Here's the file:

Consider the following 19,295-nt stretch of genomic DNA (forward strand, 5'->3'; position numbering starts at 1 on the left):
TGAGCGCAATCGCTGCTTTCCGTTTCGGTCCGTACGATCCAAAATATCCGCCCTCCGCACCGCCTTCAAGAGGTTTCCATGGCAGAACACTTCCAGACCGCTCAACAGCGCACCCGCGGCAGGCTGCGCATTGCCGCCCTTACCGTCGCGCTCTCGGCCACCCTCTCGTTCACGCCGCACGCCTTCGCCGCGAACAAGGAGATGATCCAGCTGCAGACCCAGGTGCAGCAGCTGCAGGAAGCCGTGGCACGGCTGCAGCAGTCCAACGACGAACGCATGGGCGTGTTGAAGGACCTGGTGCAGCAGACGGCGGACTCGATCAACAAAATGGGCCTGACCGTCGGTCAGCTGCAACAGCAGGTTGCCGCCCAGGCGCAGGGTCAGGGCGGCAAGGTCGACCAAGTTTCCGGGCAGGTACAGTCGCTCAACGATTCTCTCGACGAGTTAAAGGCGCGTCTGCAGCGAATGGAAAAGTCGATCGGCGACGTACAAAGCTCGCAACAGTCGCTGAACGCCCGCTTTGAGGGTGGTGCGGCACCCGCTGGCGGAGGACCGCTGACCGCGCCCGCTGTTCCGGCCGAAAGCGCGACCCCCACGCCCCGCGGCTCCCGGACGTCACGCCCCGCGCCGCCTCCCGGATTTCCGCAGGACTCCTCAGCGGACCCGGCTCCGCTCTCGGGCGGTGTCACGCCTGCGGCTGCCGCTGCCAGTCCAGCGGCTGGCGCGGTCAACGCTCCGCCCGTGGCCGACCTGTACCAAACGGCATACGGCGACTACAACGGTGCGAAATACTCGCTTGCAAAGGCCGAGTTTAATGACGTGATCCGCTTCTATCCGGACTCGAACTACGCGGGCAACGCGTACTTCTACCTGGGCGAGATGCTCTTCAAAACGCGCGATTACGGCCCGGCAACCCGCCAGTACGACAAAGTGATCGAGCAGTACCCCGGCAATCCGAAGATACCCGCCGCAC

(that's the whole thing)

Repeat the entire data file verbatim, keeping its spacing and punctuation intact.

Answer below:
Consider the following 19,295-nt stretch of genomic DNA (forward strand, 5'->3'; position numbering starts at 1 on the left):
TGAGCGCAATCGCTGCTTTCCGTTTCGGTCCGTACGATCCAAAATATCCGCCCTCCGCACCGCCTTCAAGAGGTTTCCATGGCAGAACACTTCCAGACCGCTCAACAGCGCACCCGCGGCAGGCTGCGCATTGCCGCCCTTACCGTCGCGCTCTCGGCCACCCTCTCGTTCACGCCGCACGCCTTCGCCGCGAACAAGGAGATGATCCAGCTGCAGACCCAGGTGCAGCAGCTGCAGGAAGCCGTGGCACGGCTGCAGCAGTCCAACGACGAACGCATGGGCGTGTTGAAGGACCTGGTGCAGCAGACGGCGGACTCGATCAACAAAATGGGCCTGACCGTCGGTCAGCTGCAACAGCAGGTTGCCGCCCAGGCGCAGGGTCAGGGCGGCAAGGTCGACCAAGTTTCCGGGCAGGTACAGTCGCTCAACGATTCTCTCGACGAGTTAAAGGCGCGTCTGCAGCGAATGGAAAAGTCGATCGGCGACGTACAAAGCTCGCAACAGTCGCTGAACGCCCGCTTTGAGGGTGGTGCGGCACCCGCTGGCGGAGGACCGCTGACCGCGCCCGCTGTTCCGGCCGAAAGCGCGACCCCCACGCCCCGCGGCTCCCGGACGTCACGCCCCGCGCCGCCTCCCGGATTTCCGCAGGACTCCTCAGCGGACCCGGCTCCGCTCTCGGGCGGTGTCACGCCTGCGGCTGCCGCTGCCAGTCCAGCGGCTGGCGCGGTCAACGCTCCGCCCGTGGCCGACCTGTACCAAACGGCATACGGCGACTACAACGGTGCGAAATACTCGCTTGCAAAGGCCGAGTTTAATGACGTGATCCGCTTCTATCCGGACTCGAACTACGCGGGCAACGCGTACTTCTACCTGGGCGAGATGCTCTTCAAAACGCGCGATTACGGCCCGGCAACCCGCCAGTACGACAAAGTGATCGAGCAGTACCCCGGCAATCCGAAGATACCCGCCGCAC